Department of Basic and Clinical Neuroscience, Institute of Psychiatry, Psychology and Neuroscience (IoPPN), King's College London, London, United Kingdom.Department of Basic and Clinical Neuroscience, Institute of Psychiatry, Psychology and Neuroscience (IoPPN), King's College London, London, United Kingdom.Department of Basic and Clinical Neuroscience, Institute of Psychiatry, Psychology and Neuroscience (IoPPN), King's College London, London, United Kingdom.School of Psychology, University of East London (UEL), London, United Kingdom.Department of Basic and Clinical Neuroscience, Institute of Psychiatry, Psychology and Neuroscience (IoPPN), King's College London, London, United Kingdom.

Pub Type(s)

Journal Article
Randomized Controlled Trial

Language

eng

PubMed ID

27808418

Citation

Premoli, Isabella, et al. "Lamotrigine and Levetiracetam Exert a Similar Modulation of TMS-evoked EEG Potentials." Epilepsia, vol. 58, no. 1, 2017, pp. 42-50.
Premoli I, Biondi A, Carlesso S, et al. Lamotrigine and levetiracetam exert a similar modulation of TMS-evoked EEG potentials. Epilepsia. 2017;58(1):42-50.
Premoli, I., Biondi, A., Carlesso, S., Rivolta, D., & Richardson, M. P. (2017). Lamotrigine and levetiracetam exert a similar modulation of TMS-evoked EEG potentials. Epilepsia, 58(1), pp. 42-50. doi:10.1111/epi.13599.
Premoli I, et al. Lamotrigine and Levetiracetam Exert a Similar Modulation of TMS-evoked EEG Potentials. Epilepsia. 2017;58(1):42-50. PubMed PMID: 27808418.
* Article titles in AMA citation format should be in sentence-case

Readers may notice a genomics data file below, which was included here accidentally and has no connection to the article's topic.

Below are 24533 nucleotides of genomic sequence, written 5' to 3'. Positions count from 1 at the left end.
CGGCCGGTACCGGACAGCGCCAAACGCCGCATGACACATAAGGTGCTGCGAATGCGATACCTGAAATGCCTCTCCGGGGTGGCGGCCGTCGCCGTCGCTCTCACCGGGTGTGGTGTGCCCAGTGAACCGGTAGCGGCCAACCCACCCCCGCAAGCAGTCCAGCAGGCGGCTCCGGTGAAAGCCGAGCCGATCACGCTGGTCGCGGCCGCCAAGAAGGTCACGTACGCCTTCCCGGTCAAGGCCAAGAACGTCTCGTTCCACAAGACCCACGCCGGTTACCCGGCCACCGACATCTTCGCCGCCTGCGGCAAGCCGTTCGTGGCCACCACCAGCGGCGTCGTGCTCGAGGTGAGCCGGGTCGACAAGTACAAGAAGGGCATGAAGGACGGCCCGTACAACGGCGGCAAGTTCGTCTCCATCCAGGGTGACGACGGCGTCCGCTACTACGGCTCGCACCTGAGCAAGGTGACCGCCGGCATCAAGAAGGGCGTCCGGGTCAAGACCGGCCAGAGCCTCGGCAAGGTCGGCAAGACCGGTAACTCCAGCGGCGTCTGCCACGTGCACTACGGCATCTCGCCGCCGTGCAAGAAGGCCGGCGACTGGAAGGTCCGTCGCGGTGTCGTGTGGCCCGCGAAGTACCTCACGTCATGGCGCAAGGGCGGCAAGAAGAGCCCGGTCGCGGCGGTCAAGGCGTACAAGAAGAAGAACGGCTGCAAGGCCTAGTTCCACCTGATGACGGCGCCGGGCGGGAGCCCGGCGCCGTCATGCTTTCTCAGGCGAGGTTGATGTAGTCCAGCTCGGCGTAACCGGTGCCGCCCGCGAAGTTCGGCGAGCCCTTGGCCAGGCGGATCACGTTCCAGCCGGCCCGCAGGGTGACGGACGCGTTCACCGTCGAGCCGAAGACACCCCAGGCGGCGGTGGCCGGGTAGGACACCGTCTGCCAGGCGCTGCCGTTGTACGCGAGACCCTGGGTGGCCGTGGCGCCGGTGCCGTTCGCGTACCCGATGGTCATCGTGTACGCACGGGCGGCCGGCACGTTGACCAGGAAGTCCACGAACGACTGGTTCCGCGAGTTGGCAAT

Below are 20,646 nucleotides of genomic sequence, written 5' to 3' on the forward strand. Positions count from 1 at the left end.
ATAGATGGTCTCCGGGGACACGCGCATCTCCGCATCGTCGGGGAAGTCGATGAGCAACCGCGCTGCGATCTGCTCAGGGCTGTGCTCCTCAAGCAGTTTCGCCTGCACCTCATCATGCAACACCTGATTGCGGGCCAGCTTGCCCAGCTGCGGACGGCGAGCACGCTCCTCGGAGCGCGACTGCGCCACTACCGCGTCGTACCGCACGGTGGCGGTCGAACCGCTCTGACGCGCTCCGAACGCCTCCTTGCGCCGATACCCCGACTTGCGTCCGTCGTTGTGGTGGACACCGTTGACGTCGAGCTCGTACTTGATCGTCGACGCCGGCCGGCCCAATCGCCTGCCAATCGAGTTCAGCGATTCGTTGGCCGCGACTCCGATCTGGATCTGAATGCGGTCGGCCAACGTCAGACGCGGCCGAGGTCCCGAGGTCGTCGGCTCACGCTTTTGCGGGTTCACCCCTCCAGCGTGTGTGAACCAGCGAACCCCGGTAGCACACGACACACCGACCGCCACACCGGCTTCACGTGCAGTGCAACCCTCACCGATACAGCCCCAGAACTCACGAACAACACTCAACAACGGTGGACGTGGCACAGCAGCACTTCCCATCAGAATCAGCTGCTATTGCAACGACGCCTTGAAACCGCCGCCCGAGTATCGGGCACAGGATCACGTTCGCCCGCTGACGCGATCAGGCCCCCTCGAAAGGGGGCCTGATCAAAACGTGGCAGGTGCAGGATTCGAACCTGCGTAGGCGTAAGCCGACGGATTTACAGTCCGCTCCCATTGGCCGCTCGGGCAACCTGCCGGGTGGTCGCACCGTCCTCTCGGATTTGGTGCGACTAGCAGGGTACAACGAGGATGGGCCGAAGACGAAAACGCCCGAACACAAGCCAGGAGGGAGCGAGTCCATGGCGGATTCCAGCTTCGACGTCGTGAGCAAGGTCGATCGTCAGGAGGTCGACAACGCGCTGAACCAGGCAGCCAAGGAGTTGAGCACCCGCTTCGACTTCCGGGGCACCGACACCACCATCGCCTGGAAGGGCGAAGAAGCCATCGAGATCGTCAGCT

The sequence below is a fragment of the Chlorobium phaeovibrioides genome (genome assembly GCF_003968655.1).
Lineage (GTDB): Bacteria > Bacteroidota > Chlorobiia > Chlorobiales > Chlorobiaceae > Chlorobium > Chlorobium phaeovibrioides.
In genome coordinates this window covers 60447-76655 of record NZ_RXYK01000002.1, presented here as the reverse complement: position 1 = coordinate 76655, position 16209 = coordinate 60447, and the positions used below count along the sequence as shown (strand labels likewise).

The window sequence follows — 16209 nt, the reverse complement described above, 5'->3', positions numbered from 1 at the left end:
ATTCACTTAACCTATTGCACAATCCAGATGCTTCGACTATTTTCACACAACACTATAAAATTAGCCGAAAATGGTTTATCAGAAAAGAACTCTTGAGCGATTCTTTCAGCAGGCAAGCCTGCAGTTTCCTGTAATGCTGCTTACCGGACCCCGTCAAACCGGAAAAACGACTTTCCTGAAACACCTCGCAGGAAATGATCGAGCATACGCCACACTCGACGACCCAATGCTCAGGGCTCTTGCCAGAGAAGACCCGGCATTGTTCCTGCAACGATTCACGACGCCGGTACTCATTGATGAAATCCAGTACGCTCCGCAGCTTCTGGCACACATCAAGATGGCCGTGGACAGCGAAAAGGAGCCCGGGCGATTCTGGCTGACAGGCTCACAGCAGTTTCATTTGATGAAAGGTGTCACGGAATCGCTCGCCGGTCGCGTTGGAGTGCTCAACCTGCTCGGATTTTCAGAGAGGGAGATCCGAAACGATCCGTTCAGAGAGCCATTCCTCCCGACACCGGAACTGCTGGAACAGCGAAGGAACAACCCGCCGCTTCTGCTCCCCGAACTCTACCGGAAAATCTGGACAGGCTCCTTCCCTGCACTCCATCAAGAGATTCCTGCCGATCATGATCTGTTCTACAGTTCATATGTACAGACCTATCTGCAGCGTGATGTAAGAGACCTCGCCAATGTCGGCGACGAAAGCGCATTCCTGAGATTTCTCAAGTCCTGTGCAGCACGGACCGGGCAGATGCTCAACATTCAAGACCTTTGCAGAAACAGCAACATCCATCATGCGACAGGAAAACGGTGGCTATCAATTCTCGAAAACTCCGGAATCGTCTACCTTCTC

TY - JOUR T1 - Lamotrigine and levetiracetam exert a similar modulation of TMS-evoked EEG potentials. AU - Premoli,Isabella, AU - Biondi,Andrea, AU - Carlesso,Sara, AU - Rivolta,Davide, AU - Richardson,Mark P, Y1 - 2016/11/03/ PY - 2016/10/07/accepted PY - 2016/11/4/pubmed PY - 2017/6/22/medline PY - 2016/11/4/entrez KW - Antiepileptic drug KW - Electroencephalography KW - Epilepsy KW - Pharmaco-TMS-EEG KW - Transcranial magnetic stimulation SP - 42 EP - 50 JF - Epilepsia JO - Epilepsia VL - 58 IS - 1 N2 - OBJECTIVE: Antiepileptic drug (AED) treatment failures may occur because there is insufficient drug in the brain or because of a lack of relevant therapeutic response. Until now it has not been possible to measure these factors. It has been recently shown that the combination of transcranial magnetic stimulation and electroencephalography (TMS-EEG) can measure the effects of drugs in healthy volunteers. TMS-evoked EEG potentials (TEPs) comprise a series of positive and negative deflections that can be specifically modulated by drugs with a well-known mode of action targeting inhibitory neurotransmission. Therefore, we hypothesized that TMS-EEG can detect effects of two widely used AEDs, lamotrigine and levetiracetam, in healthy volunteers. METHODS: Fifteen healthy subjects participated in a pseudo-randomized, placebo-controlled, double-blind, crossover design, using a single oral dose of lamotrigine (300 mg) and levetiracetam (3,000 mg). TEPs were recorded before and 120 min after drug intake, and the effects of drugs on the amplitudes of TEP components were statistically evaluated. RESULTS: A nonparametric cluster-based permutation analysis of TEP amplitudes showed that AEDs both increased the amplitude of the negative potential at 45 msec after stimulation (N45) and suppressed the positive peak at 180 msec (P180). This is the first demonstration of AED-induced modulation of TMS-EEG measures. SIGNIFICANCE: Despite the different mechanism of action that lamotrigine and levetiracetam exert at the molecular level, both AEDs impact the TMS-EEG response in a similar way. These TMS-EEG fingerprints observed in healthy subjects are candidate predictive markers of treatment response in patients on monotherapy with lamotrigine and levetiracetam. SN - 1528-1167 UR - https://www.unboundmedicine.com/medline/citation/27808418/Lamotrigine_and_levetiracetam_exert_a_similar_modulation_of_TMS_evoked_EEG_potentials_ L2 - https://doi.org/10.1111/epi.13599 DB - PRIME DP - Unbound Medicine ER -